In this rethinking of Marxism and its blind spots, Dick Howard argues that the collapse of European communism in 1989 should not be identified with a victory for capitalism and makes possible a wholesale reevaluation of democratic politics in the U.S. and abroad. The author turns to the American and French Revolutions to uncover what was truly "revolutionary" about those events, arguing that two distinct styles of democratic life emerged, the implications of which were misinterpreted in light of the rise of communism.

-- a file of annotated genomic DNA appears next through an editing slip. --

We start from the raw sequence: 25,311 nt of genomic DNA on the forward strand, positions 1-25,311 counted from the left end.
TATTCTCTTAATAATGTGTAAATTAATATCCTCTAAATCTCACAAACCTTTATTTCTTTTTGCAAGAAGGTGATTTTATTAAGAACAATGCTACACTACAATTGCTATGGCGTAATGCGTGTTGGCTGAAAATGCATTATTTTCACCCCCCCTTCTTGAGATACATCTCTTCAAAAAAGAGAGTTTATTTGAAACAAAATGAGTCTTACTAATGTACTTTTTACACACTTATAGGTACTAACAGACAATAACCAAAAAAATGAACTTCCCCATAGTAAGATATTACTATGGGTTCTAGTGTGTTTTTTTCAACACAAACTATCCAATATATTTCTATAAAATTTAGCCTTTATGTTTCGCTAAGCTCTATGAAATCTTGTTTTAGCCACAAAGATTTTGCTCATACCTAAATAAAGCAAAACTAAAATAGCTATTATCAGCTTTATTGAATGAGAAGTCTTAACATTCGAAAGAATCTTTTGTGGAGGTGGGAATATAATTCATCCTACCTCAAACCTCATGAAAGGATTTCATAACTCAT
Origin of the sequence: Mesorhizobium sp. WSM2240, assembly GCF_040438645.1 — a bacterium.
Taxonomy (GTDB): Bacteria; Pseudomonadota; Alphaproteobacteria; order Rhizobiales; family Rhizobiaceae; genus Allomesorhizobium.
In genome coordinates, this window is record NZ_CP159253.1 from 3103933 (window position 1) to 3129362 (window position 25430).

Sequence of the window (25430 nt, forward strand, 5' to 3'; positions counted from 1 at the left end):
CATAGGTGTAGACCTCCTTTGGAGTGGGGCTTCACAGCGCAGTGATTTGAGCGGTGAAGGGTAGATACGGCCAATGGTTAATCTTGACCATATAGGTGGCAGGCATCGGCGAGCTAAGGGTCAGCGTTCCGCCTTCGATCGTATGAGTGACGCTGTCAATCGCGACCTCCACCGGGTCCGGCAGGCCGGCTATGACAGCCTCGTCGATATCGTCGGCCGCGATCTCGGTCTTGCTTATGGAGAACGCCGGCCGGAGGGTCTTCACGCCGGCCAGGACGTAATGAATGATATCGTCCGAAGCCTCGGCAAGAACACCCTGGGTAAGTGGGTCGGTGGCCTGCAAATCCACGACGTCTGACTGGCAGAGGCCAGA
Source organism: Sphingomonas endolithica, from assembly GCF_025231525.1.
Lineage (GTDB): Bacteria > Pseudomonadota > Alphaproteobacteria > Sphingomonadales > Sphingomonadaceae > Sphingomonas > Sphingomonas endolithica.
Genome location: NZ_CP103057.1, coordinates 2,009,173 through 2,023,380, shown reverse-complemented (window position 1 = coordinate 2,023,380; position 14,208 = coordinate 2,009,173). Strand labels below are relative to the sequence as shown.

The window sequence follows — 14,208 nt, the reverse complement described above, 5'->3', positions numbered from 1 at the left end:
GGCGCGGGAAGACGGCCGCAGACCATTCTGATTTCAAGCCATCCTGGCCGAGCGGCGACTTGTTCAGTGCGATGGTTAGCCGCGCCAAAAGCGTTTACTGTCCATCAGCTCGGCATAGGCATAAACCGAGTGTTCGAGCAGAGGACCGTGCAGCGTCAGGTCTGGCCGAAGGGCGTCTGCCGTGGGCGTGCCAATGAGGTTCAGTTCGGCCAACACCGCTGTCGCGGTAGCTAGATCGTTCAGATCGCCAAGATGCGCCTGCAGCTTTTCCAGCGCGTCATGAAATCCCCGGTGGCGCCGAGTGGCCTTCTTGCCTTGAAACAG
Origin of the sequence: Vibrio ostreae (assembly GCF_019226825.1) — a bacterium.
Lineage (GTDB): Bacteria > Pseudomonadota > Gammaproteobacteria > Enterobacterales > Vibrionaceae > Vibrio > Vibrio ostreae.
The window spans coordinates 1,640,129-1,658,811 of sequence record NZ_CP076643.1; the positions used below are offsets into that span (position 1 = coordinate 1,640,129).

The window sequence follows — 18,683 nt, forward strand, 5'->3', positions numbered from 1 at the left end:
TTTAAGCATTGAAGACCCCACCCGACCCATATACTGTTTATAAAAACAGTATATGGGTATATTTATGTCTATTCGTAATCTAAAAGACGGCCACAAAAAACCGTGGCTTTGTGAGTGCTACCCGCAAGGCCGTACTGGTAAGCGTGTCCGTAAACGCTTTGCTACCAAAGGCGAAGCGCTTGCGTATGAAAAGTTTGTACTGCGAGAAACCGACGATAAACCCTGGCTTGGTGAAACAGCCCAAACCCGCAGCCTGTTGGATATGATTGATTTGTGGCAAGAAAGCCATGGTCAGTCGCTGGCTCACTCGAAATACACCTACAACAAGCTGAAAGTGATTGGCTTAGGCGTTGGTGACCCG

Howard uses a critical rereading of Marx as a theorist of democracy to offer his audience a new way to think about this political ideal. He argues that it is democracy, rather than Marxism, that is radical and revolutionary, and that Marx could have seen this but did not. In Part I, Howard explores the attraction Marxism held for intellectuals, particularly French intellectuals, and he demonstrates how the critique of totalitarianism from a Marxist viewpoint allowed these intellectuals to see the radical nature of democracy. Part II examines two hundred years of democratic political life—comparing America's experience as a democracy to that of France. Part III offers a rethinking of Marx's contribution to democratic politics. Howard concludes that Marx was attempting a "philosophy by other means," and that paradoxically, just because he was such an astute philosopher, Marx was unable to see the radical political implications of his own analyses. The philosophically justified "revolution" turns out to be the basis of an anti-politics whose end was foreshadowed by the fall of European communism in 1989.